There is a Creator who delights to turn our vast sum of worldly wisdom on its head; although I don’t think He needs to do anything for us to show ourselves foolish. Rabbi Paul’s point here is that the world’s wisdom didn’t cut it with God. The pinnacle of human wisdom falls miserably short. The world, through its own wisdom, did not know God. This world has its own brand of wisdom, yet man’s best shot at enlightenment utterly fails.
Let’s have a little fun with a sampling of some collective human wisdom in response to the question, “Why did the chicken cross the road?”
Aristotle: It is in the nature of chickens to cross the road.
Sir Isaac Newton: Chickens at rest tend to stay at rest. Chickens in motion tend to cross roads.
Albert Einstein: Did the chicken really cross the road, or did the road move beneath the chicken?
Ernest Hemingway: The chicken crossed the road to die in the rain. Alone.
Dr. King: I dream of a world where a chicken can cross the road without having its motives questioned.
Dr. Phil: The problem we have here is that this chicken won’t realize that he must first deal with the problem on this side of the road before it goes after the problem on the other side of the road.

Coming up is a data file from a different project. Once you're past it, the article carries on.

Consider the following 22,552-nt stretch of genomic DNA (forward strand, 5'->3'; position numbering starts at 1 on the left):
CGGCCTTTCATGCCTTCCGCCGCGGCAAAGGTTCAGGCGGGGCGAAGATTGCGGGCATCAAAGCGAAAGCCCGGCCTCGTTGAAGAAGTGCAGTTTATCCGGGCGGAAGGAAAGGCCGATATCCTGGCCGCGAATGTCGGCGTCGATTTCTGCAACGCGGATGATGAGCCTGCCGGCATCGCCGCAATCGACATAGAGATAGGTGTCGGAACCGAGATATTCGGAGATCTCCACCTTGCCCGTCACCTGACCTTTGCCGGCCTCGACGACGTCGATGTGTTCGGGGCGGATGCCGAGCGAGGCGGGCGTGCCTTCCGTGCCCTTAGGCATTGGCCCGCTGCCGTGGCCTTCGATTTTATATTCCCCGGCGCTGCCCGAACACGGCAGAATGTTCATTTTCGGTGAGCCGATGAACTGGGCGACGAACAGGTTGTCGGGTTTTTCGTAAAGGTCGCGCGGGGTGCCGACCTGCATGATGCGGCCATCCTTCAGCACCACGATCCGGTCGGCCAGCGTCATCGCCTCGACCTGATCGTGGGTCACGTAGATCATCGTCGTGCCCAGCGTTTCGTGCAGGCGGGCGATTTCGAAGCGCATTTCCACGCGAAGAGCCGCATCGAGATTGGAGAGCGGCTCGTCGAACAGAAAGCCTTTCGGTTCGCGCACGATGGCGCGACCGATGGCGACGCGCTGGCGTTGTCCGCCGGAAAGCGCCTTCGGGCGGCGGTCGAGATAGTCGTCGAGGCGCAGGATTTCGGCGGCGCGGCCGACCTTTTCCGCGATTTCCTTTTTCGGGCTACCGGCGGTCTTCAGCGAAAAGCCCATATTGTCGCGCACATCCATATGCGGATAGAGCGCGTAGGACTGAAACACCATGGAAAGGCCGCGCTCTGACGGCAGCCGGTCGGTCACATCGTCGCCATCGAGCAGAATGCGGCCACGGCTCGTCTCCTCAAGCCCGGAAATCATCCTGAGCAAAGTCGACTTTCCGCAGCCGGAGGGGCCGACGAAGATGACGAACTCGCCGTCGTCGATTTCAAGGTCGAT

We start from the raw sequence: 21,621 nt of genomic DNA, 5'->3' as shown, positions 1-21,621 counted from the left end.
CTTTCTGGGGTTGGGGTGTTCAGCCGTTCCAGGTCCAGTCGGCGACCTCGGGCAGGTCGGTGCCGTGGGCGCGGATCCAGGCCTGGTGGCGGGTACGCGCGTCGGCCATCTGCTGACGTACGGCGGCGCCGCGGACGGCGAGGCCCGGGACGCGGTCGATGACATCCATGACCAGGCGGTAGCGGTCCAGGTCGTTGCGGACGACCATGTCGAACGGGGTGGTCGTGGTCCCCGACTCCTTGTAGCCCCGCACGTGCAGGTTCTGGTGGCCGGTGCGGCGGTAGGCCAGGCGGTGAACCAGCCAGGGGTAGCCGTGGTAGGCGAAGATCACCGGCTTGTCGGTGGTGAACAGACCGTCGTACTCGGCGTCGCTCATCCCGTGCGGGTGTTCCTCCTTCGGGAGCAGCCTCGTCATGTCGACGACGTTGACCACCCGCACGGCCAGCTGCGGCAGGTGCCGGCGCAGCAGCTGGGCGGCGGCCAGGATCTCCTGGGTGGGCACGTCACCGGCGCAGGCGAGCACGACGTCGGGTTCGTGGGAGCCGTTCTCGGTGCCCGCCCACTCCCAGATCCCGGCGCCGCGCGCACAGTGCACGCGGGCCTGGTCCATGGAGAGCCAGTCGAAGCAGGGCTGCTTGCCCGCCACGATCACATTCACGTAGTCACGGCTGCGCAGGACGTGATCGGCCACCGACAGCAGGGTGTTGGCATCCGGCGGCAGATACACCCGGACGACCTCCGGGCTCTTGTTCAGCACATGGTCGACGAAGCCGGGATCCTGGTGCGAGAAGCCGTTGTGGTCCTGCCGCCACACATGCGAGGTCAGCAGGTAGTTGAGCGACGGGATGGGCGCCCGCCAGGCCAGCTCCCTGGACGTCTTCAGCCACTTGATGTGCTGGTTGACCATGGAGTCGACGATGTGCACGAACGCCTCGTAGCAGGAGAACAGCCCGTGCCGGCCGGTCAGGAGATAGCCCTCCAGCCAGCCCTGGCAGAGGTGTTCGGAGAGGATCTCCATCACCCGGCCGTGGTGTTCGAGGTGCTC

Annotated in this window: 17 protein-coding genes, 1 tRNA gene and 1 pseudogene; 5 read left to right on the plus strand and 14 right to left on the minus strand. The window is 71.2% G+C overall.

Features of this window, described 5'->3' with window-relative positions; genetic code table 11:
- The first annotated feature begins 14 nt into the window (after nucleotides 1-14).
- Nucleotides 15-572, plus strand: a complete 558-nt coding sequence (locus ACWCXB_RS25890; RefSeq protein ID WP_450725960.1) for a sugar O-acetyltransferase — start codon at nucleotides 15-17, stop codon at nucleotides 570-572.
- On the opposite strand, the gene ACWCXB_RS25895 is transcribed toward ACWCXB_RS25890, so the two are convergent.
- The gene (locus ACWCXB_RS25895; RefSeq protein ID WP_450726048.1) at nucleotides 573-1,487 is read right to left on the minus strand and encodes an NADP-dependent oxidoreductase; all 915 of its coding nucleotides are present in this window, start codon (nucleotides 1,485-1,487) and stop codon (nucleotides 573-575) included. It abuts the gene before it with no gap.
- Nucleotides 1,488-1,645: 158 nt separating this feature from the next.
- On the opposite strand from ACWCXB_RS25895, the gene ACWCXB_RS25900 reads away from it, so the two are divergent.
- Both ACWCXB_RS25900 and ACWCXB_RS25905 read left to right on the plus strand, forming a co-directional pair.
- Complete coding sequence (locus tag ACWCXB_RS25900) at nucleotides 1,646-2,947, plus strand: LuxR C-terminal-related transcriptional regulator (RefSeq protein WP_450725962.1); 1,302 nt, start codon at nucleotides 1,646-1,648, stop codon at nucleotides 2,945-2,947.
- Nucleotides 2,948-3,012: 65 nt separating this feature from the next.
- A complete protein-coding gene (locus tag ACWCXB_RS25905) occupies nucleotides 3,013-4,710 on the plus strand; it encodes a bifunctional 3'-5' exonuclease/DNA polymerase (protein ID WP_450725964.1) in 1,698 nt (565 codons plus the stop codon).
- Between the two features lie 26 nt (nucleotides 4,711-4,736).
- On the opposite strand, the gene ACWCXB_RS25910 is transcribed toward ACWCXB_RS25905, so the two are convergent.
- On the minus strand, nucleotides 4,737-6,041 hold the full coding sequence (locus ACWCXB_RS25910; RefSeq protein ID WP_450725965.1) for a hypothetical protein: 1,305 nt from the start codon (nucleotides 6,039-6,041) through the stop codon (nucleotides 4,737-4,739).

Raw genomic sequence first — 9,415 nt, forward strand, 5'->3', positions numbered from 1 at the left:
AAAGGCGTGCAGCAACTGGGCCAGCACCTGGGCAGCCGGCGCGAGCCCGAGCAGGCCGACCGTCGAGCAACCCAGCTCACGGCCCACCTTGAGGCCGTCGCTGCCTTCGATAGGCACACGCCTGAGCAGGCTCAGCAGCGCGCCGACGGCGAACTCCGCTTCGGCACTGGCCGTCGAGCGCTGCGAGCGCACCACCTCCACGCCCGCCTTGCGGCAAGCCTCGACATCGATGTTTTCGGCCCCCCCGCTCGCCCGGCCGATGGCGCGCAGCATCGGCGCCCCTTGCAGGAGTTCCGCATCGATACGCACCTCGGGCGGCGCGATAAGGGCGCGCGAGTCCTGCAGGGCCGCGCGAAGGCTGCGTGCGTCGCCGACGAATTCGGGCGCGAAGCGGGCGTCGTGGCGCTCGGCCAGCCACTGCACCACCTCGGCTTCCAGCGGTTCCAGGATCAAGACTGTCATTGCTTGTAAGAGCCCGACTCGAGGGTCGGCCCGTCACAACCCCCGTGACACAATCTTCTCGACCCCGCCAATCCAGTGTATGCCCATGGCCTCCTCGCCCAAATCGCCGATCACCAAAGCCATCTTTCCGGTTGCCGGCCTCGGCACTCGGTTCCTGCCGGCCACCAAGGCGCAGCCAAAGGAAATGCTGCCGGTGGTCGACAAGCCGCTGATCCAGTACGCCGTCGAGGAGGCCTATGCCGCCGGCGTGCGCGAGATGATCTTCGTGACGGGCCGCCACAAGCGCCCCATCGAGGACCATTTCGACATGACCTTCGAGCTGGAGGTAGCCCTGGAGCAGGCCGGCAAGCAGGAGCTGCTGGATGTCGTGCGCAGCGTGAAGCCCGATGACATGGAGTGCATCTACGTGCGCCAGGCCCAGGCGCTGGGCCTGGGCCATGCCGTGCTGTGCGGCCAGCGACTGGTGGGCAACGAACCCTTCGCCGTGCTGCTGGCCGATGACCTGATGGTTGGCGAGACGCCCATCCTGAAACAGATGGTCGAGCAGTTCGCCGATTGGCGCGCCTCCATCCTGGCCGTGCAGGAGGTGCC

Bob Dylan: How many roads must one chicken cross?
Bill Clinton: I did not cross the road with THAT chicken.
Hillary Clinton: What difference at this point does it make why the chicken crossed the road?
Al Gore: I invented the chicken.
Grandpa: When I was your age, we didn’t ask why the chicken crossed the road. Somebody told us the chicken crossed the road, and that was good enough.
In verse 21 we see that God was delighted to allow the perceived foolishness of the message we preach to be the very means by which people are saved. We’ll talk more about that shortly, but there’s another problem with the world’s wisdom. You see, man’s wisdom has almost always leads to self-exaltation. From the time we contrived to build the Tower of Babel down to our present flirtation with cloning, we are trying to harness the lie of the serpent in the Garden and make it reality. The world is ever directing its wisdom in a futile attempt to supplant the authority of God. The reason why is answered in verses 22-24.